The company was forced to shut down its manufacturing facilities in China in the last few years and has shifted its focus to its furniture retail arm, Commune, "to cater to the rising middle class", Koda chief financial officer Joshua Koh told BT.
"Commune is well received by this younger and more design-savvy generation and we still have a positive outlook on growth in this segment."
The China arm has been "growing consistently" and has "helped to buffer the drop in sales from our other markets like Malaysia, which has suffered due to the uncertain economic situation and reduced margins", he added.
Over in the food and beverage sector, stiffer domestic competition and changing consumer demands have translated into a race to deliver fresh tastes.
BreadTalk, for one, has been working on new concepts for its stores to continually engage and excite customers, said a company spokesman. The company's first store in China, which opened in 2003, has since undergone "its fifth round of renovations with a brand new concept".
BreadTalk has grown its total number of outlets from 453 across the mainland and in Hong Kong as of end 2015 to "about 500 outlets in 50 Chinese cities" today.
Annual reports show that the company's business in Hong Kong and mainland China contributed about 42.7 per cent of total revenue in the 2015 financial year, up slightly from 41.3 per cent in 2012.
"Despite the slowing economy, the growth of consumerism and influx of new brands in China remains unabated," said the BreadTalk Group spokesman.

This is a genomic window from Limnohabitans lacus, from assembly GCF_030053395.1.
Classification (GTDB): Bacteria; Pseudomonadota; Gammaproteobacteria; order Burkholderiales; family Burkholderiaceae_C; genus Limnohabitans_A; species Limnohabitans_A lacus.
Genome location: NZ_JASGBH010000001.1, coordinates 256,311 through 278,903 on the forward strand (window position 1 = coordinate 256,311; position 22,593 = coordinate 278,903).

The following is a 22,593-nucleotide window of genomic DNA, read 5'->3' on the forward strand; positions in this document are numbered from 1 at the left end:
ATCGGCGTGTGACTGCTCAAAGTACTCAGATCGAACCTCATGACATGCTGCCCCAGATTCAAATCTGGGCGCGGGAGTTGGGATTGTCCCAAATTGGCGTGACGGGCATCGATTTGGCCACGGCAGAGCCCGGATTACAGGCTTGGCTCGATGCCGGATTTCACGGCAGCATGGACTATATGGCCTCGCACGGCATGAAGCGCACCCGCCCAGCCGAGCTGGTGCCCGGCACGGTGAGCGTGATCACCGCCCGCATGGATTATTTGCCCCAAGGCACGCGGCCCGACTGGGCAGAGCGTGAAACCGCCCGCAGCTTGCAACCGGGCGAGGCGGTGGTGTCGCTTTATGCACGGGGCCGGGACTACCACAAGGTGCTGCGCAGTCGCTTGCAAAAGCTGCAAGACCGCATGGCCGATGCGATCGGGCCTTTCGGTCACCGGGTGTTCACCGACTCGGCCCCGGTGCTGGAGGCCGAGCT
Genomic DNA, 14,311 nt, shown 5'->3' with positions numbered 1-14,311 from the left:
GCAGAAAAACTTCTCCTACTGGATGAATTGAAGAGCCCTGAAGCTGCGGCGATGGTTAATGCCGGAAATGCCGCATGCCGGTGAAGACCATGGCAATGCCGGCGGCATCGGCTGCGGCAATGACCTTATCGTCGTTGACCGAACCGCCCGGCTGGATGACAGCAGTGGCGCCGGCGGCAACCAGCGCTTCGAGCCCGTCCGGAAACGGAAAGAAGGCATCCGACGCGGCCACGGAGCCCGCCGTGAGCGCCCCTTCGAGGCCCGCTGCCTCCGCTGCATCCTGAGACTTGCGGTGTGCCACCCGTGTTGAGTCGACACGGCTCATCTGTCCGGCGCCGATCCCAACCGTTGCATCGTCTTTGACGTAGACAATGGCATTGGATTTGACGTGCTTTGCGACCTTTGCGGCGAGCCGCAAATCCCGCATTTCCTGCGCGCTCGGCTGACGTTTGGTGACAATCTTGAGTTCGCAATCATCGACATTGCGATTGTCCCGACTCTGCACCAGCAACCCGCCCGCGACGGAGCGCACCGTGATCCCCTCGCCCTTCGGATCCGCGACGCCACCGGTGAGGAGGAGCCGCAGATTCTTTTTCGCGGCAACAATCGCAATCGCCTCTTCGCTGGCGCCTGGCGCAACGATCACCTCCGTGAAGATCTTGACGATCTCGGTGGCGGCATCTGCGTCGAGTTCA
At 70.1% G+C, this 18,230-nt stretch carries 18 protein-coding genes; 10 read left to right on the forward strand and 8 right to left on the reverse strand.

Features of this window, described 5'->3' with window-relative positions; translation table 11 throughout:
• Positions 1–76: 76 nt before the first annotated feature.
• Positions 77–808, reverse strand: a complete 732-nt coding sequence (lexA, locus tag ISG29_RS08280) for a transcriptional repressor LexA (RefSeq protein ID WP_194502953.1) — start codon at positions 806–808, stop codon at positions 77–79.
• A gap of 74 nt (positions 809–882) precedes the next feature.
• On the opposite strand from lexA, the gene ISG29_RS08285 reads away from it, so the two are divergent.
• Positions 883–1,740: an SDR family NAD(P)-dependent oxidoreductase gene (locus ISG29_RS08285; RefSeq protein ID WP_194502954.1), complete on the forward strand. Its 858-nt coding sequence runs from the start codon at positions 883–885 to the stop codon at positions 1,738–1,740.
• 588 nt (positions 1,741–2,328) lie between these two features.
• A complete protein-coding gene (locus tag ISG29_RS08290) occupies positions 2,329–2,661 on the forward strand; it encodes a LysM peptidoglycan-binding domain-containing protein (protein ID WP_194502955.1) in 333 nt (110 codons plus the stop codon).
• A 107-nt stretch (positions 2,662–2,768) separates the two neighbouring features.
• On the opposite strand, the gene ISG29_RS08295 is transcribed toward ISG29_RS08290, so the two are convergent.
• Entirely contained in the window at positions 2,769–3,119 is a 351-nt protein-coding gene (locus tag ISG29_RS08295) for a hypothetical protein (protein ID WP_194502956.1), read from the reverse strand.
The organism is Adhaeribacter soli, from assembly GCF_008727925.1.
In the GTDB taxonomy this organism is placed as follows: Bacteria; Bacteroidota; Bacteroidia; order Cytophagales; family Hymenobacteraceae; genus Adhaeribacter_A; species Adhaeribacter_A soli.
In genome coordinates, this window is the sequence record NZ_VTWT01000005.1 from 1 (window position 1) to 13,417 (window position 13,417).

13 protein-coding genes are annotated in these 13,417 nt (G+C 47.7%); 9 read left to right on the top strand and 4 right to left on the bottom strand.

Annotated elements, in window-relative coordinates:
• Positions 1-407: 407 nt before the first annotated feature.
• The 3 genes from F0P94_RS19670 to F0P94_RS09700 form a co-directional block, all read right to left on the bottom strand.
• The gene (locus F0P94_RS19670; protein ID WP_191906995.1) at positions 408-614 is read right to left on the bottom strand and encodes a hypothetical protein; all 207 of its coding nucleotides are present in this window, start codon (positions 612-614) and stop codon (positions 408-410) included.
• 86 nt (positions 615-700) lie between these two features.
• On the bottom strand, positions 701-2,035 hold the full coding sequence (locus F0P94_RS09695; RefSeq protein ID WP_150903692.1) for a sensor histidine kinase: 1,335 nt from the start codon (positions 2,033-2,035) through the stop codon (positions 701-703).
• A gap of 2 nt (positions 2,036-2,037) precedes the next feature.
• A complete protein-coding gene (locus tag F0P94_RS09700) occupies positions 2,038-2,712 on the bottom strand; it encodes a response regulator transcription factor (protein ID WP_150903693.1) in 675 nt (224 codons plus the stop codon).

"Consumer spending continues with the desire to try new products and experiences all the time. Brands will always need to present exciting and engaging offerings to attract consumer loyalty with competition being stiff in such a diverse market."
For restaurants, establishing a niche product is the key to good business, said Mr Basnayake.
Singapore's Jumbo Group of chilli crab fame may be one such example of building success on a signature dish that continues to draw crowds of Chinese diners.
Jumbo had percentage revenue contribution from its restaurant operations in Shanghai increase from eight per cent in the 2015 financial year to 15 per cent in 2016, and intends to expand its brands to other major Chinese cities, CEO and executive chairman Ang Kiam Meng told BT.
China's economy may not be expanding at the rate it was a decade ago - the Chinese Academy of Social Sciences forecast economic growth to dip again this year to 6.5 per cent, which would be the slowest pace in more than 25 years - but Mr Ang is among those who are confident that business opportunities remain.
So, too, is Citi's chief China economist Liu Li-Gang.
"It is no longer as easy as in the past for foreign investors to make money... but in many areas there should be many investment opportunities, especially in the service sector," said Dr Liu, noting that China is progressively liberalising its healthcare and financial services.
Stone Forest's Mr Chio said: While China is no longer a low-cost producer, there is a still a "huge market for services and products that cater to the needs of its growing middle class."
China is also making strides in technology and other emerging sectors, he added.
"These factors, along with China's growing middle class and their increasingly sophisticated demand, mean that businesses need to look at the Chinese domestic market for opportunities and not depend on low cost production to succeed."